A recent escalation in gang-related violent crime in sections of St. James Parish, where Montego Bay is located, prompted the Jamaican government to proclaim a state of public emergency in the parish on Jan. 18.

Last year, the parish recorded 335 murders, almost double the number of any other parish in the country.

Prime Minister Andrew Holness said additional security forces now are on foot and mobile patrol in hotspots where crime has been on the increase.

The police and military forces have the power to search, curtail operating hours of businesses, set curfews and detain suspected persons without a warrant.

Although the tourist areas of Montego Bay have not been impacted by the rise in crime, both the U.K. and Canada have issued warnings, advising their citizens to stay at the resorts, exercise caution if traveling by night and to use taxis ordered by the resorts.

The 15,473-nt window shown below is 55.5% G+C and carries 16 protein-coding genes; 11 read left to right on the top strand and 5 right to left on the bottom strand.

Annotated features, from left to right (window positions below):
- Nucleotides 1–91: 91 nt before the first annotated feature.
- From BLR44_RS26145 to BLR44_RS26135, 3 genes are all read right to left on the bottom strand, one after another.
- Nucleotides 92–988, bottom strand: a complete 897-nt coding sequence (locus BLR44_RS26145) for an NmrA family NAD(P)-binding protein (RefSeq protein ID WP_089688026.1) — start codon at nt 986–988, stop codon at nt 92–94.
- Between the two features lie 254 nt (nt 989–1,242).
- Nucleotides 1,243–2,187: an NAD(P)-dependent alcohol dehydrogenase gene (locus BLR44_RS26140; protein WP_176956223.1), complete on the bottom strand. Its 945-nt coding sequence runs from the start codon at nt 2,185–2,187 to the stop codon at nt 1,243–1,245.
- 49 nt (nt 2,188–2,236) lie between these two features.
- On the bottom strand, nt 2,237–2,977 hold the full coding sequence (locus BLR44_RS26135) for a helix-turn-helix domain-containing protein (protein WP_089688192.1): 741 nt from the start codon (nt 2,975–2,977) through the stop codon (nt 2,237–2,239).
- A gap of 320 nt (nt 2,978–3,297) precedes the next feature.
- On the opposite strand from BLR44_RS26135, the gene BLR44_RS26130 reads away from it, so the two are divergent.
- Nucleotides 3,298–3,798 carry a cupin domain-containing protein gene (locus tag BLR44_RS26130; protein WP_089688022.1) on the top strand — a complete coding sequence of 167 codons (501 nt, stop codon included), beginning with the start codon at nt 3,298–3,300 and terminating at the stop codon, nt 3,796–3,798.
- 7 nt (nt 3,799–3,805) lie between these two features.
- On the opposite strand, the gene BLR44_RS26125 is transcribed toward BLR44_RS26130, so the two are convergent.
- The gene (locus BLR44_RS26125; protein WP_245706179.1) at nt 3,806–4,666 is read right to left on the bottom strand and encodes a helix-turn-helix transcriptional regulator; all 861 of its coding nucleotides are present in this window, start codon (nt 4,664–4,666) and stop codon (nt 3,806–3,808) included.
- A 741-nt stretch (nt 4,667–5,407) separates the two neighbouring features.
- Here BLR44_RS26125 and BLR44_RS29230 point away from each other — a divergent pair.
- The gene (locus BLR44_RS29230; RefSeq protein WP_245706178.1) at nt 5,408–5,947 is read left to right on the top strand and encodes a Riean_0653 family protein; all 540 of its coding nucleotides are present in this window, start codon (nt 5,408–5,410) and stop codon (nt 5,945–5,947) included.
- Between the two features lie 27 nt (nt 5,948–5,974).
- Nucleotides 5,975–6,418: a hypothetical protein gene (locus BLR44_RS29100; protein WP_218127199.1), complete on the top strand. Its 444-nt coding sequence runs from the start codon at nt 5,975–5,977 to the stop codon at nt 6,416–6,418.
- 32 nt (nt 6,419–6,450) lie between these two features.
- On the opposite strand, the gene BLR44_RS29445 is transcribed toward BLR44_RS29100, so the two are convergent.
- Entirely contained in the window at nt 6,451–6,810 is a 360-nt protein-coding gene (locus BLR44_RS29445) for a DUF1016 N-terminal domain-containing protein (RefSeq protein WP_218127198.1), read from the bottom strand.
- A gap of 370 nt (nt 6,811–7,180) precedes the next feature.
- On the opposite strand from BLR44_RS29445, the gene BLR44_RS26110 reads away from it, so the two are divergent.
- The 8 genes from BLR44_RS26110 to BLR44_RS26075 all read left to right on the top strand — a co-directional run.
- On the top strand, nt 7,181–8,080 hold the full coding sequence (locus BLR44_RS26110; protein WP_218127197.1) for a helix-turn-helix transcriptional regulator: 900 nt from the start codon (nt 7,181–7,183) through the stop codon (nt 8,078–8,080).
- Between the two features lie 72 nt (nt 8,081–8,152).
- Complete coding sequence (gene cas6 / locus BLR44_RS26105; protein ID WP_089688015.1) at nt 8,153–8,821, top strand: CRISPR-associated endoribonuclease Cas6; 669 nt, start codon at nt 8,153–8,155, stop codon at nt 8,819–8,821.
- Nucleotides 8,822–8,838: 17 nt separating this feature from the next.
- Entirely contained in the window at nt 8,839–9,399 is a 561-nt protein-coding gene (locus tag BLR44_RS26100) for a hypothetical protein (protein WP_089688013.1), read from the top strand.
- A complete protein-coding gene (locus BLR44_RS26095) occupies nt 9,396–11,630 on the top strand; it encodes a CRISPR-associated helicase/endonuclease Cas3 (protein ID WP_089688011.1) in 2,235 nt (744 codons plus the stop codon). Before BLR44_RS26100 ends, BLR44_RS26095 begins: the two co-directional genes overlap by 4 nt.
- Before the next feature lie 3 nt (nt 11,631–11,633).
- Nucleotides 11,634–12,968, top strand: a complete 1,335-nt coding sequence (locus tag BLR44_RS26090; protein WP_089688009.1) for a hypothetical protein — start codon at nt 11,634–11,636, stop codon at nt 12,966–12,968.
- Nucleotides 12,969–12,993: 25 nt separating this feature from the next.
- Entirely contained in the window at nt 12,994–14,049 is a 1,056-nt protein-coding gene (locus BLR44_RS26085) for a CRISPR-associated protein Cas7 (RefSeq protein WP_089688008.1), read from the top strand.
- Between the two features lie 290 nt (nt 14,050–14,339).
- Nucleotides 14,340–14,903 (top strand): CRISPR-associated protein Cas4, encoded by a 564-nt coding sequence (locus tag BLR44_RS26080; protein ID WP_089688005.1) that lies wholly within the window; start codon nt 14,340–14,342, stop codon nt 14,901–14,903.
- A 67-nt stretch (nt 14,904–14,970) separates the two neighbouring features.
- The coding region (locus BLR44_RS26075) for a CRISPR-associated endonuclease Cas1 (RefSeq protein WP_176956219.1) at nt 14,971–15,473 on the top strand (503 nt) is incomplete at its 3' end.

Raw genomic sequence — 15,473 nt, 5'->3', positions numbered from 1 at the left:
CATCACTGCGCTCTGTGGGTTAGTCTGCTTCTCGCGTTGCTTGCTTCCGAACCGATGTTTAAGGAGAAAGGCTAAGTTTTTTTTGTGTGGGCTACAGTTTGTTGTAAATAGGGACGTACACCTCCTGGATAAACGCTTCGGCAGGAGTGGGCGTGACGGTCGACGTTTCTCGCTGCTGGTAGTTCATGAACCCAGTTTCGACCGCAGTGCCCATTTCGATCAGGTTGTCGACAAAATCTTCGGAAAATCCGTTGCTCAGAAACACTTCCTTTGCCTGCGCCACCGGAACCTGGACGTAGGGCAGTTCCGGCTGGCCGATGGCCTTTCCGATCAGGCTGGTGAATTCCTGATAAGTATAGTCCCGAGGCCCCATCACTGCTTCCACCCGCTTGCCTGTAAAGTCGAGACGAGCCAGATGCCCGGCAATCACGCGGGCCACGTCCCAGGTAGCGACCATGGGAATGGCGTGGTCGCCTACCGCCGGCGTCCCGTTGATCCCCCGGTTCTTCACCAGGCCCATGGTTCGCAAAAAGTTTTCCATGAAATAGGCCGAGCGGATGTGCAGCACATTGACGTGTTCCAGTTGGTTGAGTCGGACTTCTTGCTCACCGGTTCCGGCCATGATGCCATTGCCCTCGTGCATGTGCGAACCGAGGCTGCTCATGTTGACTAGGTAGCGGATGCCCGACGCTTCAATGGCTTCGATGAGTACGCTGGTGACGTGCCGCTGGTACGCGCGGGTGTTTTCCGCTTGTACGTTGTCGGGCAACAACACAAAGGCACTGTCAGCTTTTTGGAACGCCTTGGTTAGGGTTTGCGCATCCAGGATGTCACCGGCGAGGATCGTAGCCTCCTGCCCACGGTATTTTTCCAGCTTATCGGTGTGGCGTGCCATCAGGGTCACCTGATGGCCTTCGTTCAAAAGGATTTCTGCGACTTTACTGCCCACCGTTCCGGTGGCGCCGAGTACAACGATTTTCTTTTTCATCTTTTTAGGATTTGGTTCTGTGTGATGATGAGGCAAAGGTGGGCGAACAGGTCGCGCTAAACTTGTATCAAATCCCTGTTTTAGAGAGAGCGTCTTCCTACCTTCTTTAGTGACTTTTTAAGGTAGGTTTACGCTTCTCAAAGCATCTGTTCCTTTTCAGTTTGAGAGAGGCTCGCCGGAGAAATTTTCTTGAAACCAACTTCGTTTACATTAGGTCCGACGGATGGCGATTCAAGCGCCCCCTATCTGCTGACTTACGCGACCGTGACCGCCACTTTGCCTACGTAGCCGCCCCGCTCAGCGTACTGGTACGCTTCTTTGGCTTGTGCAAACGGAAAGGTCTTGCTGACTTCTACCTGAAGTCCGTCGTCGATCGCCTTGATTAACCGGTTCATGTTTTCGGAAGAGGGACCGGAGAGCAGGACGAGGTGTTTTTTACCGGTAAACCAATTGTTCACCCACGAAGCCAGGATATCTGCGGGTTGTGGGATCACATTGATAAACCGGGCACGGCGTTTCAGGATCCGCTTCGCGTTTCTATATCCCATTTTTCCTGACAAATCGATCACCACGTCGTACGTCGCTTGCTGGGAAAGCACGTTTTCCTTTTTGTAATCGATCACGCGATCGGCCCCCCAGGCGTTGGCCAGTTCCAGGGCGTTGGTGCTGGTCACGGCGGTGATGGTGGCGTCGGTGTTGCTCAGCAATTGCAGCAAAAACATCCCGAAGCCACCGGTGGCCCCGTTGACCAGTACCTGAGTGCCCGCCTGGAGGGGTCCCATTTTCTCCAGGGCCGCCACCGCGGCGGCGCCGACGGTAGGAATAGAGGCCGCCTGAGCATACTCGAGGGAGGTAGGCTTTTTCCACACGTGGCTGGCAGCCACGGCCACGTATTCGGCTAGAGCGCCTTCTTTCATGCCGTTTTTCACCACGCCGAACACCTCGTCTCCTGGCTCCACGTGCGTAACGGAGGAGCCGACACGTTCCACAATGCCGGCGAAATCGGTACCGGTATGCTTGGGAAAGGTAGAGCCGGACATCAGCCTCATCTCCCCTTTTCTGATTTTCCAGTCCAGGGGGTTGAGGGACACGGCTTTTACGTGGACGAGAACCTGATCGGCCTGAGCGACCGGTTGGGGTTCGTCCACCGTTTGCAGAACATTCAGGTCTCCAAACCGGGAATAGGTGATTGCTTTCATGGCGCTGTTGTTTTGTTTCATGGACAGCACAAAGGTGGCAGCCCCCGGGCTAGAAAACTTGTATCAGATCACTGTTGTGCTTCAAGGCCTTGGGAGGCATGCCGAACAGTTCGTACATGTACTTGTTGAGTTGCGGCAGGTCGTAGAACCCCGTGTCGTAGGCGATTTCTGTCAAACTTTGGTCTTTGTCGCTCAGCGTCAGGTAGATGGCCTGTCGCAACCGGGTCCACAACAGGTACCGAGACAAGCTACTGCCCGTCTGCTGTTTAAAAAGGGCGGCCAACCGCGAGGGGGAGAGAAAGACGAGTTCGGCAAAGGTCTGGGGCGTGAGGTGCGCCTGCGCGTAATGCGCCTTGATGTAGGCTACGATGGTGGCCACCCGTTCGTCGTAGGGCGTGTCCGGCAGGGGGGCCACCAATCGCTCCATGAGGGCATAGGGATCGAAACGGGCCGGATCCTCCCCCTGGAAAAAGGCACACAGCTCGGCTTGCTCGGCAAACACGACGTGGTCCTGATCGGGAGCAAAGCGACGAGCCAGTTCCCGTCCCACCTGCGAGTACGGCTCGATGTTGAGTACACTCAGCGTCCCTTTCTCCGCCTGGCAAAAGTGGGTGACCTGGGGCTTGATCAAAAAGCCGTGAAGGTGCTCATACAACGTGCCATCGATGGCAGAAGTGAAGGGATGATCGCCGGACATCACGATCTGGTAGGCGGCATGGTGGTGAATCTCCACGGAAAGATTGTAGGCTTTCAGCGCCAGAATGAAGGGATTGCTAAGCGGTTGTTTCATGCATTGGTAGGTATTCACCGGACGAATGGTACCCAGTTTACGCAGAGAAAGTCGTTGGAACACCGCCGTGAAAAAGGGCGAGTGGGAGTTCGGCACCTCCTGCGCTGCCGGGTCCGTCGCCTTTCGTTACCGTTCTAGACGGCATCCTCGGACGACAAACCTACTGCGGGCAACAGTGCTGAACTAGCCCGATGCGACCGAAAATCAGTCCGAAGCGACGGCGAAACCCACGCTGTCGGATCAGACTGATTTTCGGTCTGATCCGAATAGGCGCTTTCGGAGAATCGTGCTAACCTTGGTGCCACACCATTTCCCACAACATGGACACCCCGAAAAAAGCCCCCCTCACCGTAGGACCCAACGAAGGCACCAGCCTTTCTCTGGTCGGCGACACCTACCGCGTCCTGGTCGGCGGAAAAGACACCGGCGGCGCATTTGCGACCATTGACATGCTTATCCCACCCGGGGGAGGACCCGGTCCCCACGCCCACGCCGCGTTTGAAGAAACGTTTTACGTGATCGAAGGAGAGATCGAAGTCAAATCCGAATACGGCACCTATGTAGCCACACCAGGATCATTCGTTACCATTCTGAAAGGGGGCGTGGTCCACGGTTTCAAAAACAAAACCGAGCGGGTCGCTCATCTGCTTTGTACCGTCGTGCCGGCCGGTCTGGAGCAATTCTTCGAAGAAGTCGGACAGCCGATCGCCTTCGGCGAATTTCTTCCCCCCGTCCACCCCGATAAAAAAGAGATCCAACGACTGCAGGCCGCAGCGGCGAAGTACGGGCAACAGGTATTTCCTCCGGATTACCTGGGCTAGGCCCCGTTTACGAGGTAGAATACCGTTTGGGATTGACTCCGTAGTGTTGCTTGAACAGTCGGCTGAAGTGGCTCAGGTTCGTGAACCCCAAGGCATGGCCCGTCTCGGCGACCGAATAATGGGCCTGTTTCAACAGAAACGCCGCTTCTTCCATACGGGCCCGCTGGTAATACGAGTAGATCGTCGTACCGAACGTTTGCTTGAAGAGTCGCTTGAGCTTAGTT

The latest U.S. advisory issued on Jan. 10, prior to the state of emergency, listed Jamaica at Level 2 (out of four levels) and advised travelers to be aware of risks to safety and security in St. James as well as in Kingston and the adjacent parish of St. Catherine.

At a press briefing over the weekend, Edmund Bartlett, minister of tourism, said that Jamaica remains safe for travelers.

“These enhanced security measures are not out of the ordinary in international tourism markets and therefore would be understood by visitors and welcomed by residents. All members of the tourism fraternity support the measures and welcome these actions to ensure the safety of Jamaica’s guests and citizens,” he said.

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